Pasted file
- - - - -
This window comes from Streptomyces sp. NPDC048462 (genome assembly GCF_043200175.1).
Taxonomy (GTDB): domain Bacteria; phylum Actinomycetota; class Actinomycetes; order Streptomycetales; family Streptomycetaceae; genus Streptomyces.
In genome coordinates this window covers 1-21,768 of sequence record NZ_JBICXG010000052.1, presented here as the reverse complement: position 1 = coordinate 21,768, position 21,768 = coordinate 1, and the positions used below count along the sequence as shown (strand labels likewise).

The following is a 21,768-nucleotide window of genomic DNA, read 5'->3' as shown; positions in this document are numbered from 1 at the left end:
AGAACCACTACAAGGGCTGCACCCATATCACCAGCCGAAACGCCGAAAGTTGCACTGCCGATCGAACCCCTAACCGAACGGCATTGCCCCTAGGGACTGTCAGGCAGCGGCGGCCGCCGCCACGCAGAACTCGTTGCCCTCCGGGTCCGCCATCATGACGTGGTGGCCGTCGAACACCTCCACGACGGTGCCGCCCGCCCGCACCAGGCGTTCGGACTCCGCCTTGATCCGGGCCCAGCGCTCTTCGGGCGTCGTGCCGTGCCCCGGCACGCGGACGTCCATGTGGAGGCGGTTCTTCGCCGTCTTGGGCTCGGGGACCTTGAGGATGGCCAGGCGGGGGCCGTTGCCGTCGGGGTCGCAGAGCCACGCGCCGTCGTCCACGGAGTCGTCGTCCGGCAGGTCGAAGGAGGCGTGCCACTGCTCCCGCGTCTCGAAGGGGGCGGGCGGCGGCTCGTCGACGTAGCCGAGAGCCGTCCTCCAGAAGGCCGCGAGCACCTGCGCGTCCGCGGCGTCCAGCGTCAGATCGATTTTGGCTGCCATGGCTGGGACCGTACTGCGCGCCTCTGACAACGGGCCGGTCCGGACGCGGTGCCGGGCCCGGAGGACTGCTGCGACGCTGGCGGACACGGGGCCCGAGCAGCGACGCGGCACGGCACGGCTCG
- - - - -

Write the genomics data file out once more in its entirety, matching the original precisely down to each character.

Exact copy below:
This window comes from Streptomyces sp. NPDC048462 (genome assembly GCF_043200175.1).
Taxonomy (GTDB): domain Bacteria; phylum Actinomycetota; class Actinomycetes; order Streptomycetales; family Streptomycetaceae; genus Streptomyces.
In genome coordinates this window covers 1-21,768 of sequence record NZ_JBICXG010000052.1, presented here as the reverse complement: position 1 = coordinate 21,768, position 21,768 = coordinate 1, and the positions used below count along the sequence as shown (strand labels likewise).

The following is a 21,768-nucleotide window of genomic DNA, read 5'->3' as shown; positions in this document are numbered from 1 at the left end:
AGAACCACTACAAGGGCTGCACCCATATCACCAGCCGAAACGCCGAAAGTTGCACTGCCGATCGAACCCCTAACCGAACGGCATTGCCCCTAGGGACTGTCAGGCAGCGGCGGCCGCCGCCACGCAGAACTCGTTGCCCTCCGGGTCCGCCATCATGACGTGGTGGCCGTCGAACACCTCCACGACGGTGCCGCCCGCCCGCACCAGGCGTTCGGACTCCGCCTTGATCCGGGCCCAGCGCTCTTCGGGCGTCGTGCCGTGCCCCGGCACGCGGACGTCCATGTGGAGGCGGTTCTTCGCCGTCTTGGGCTCGGGGACCTTGAGGATGGCCAGGCGGGGGCCGTTGCCGTCGGGGTCGCAGAGCCACGCGCCGTCGTCCACGGAGTCGTCGTCCGGCAGGTCGAAGGAGGCGTGCCACTGCTCCCGCGTCTCGAAGGGGGCGGGCGGCGGCTCGTCGACGTAGCCGAGAGCCGTCCTCCAGAAGGCCGCGAGCACCTGCGCGTCCGCGGCGTCCAGCGTCAGATCGATTTTGGCTGCCATGGCTGGGACCGTACTGCGCGCCTCTGACAACGGGCCGGTCCGGACGCGGTGCCGGGCCCGGAGGACTGCTGCGACGCTGGCGGACACGGGGCCCGAGCAGCGACGCGGCACGGCACGGCTCG